''A term or notice is deemed to be ‘unfair’ if, contrary to the requirement of good faith, it causes a significant imbalance in the parties' rights and obligations under the contract to the detriment of the consumer. This is to be determined by taking into account the nature of the subject matter of the contract, and by reference to all the circumstances existing when the term was agreed and to all of the other terms of the contract or of any other contract on which it depends [...] ''An unfair term of a consumer contract is not binding on the consumer.''(s.62 Consumer Rights Act).

    5.5 The term, ‘A valid ticket must be purchased to park on this site and be displayed clearly in your front windscreen’ in particular the meaning of ‘displayed clearly’ is not transparent per Section 68 of the CRA 2015. Where contract terms have different meanings Section 69 of the CRA 2015 provides a statutory form of the contra proferentem rule, such that the consumer must be given the benefit of the doubt.

    5.6 A valid ticket was displayed in the front windscreen of the Defendant’s vehicle. If the Claimant wanted to impose a different term to say display the ticket face-up then they should have drafted clear terms to that effect.

    5.7 It is not disputed that the ticket gave the Defendant a licence to park for the entire day. The ticket was displayed on the dashboard at all times. This will be demonstrated by the Claimant’s own evidence.

    5.8 The Claimant’s own evidence will also show the ticket appears colour coded, evidently to assist in the easy identification of unpaid parking. Furthermore the ticket was purchased from an employee with ample opportunity, not taken, to draw attention to the use of the ticket & how to display it.


    Limited contract
    6. The signage on this site is woefully inadequate to form a contract. It is deficient in number, positioning, distribution, wording, text size, containing contradictions and a requirement to park that is impossible to fulfil.

    6.1 In addition this car park is completely non-illuminated, as are all of the signs and the defendant parked during the hours of darkness.
    6.2 Part E, Schedule 1 of the Code of Practice of the International Parking Community of which the claimant is a member, clearly states the requirement of the signage.




    Locus standi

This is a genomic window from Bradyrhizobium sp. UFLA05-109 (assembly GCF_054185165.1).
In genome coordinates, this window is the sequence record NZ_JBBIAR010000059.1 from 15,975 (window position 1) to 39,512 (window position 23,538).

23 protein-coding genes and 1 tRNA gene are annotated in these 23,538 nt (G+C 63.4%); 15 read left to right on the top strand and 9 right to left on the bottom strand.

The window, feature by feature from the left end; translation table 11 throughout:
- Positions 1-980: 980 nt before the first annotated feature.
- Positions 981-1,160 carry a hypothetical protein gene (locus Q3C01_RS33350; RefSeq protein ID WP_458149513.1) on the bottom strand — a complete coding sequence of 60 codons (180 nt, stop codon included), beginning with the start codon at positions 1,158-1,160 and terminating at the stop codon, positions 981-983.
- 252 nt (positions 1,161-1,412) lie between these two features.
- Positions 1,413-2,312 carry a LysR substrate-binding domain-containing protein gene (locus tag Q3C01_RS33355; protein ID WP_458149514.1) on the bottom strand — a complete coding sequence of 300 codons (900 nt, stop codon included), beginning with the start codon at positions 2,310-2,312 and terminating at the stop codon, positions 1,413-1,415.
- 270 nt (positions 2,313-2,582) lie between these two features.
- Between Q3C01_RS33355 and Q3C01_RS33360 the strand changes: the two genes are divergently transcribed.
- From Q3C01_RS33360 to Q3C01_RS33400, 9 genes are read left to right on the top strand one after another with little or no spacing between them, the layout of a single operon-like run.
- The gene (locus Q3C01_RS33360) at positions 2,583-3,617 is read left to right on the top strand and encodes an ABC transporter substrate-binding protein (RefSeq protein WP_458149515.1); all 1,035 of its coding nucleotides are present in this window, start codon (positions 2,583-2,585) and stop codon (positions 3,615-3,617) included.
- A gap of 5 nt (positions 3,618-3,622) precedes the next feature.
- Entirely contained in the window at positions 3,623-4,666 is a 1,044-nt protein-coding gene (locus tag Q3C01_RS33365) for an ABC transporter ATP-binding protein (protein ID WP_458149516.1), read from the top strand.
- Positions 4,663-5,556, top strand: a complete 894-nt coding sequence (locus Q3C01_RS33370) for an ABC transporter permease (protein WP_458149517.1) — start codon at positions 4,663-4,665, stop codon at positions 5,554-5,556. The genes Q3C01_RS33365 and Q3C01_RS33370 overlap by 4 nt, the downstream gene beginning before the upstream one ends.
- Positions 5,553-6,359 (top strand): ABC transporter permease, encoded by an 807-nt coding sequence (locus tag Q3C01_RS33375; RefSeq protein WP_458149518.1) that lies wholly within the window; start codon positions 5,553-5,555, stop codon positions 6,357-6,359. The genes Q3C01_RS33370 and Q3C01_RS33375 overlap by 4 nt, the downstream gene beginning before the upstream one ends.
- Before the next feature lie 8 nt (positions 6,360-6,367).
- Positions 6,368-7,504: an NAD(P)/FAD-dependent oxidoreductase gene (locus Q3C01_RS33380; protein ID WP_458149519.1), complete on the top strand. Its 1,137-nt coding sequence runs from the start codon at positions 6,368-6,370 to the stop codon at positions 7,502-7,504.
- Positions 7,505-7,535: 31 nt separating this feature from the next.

7. The Claimant has failed to establish their legal right to bring a claim either as the landholder or the agent of the landholder and therefore would have no locus standi to bring this case per Tweddle v Atkinson [1861] 1B &S 393, as confirmed by the House of Lords in Dunlop Pneumatic Tyre Co Ltd v Selfridge & Co Ltd.

    7.1 Parking Eye Ltd v Beavis [2015] UKSC 67 showed that the Claimant does not have a wider legitimate interest extending beyond the prospect of damages, as their interest is only limited to the recovery of compensation for the alleged breach of contract, and no commercial interest has engaged as to the control of parking as the Defendant had paid for a licence to park.


    7.2 The claimant supplied a location drawing for their signs. The defendant believes this plan to be incorrect and asks for copies of the site demarcation from the lease if there is such a lease from the landowner.



    No advertising consent for signage
    8 In this matter, the Defendant believes that the Claimant does not have advertisement consent in relation to its parking signage on the land in question (which are classed as “advertisements” under the Town and Country Planning (Control of Advertisements) (England) Regulations 2007 (as amended). This is a criminal offence under Regulation 30 of those Regulations. Accordingly, as a matter of public policy the principle ex dolo malo non oritur action should apply – namely, the Claimant should not be allowed to found a cause of action on an immoral or an illegal act (in this case the unlawful signage). The rationale for this is set out in the case of Holman v Johnson (1775) 1 Cowp 341 and was reaffirmed in RTA (Business Consultants) Ltd v Bracewell [2015] EWHC 630 (QB) (12 March 2015). The Defendant also relies on Andre Agassi v S Robinson (HM Inspector of Taxes) [2005] EWCA Civ 1507.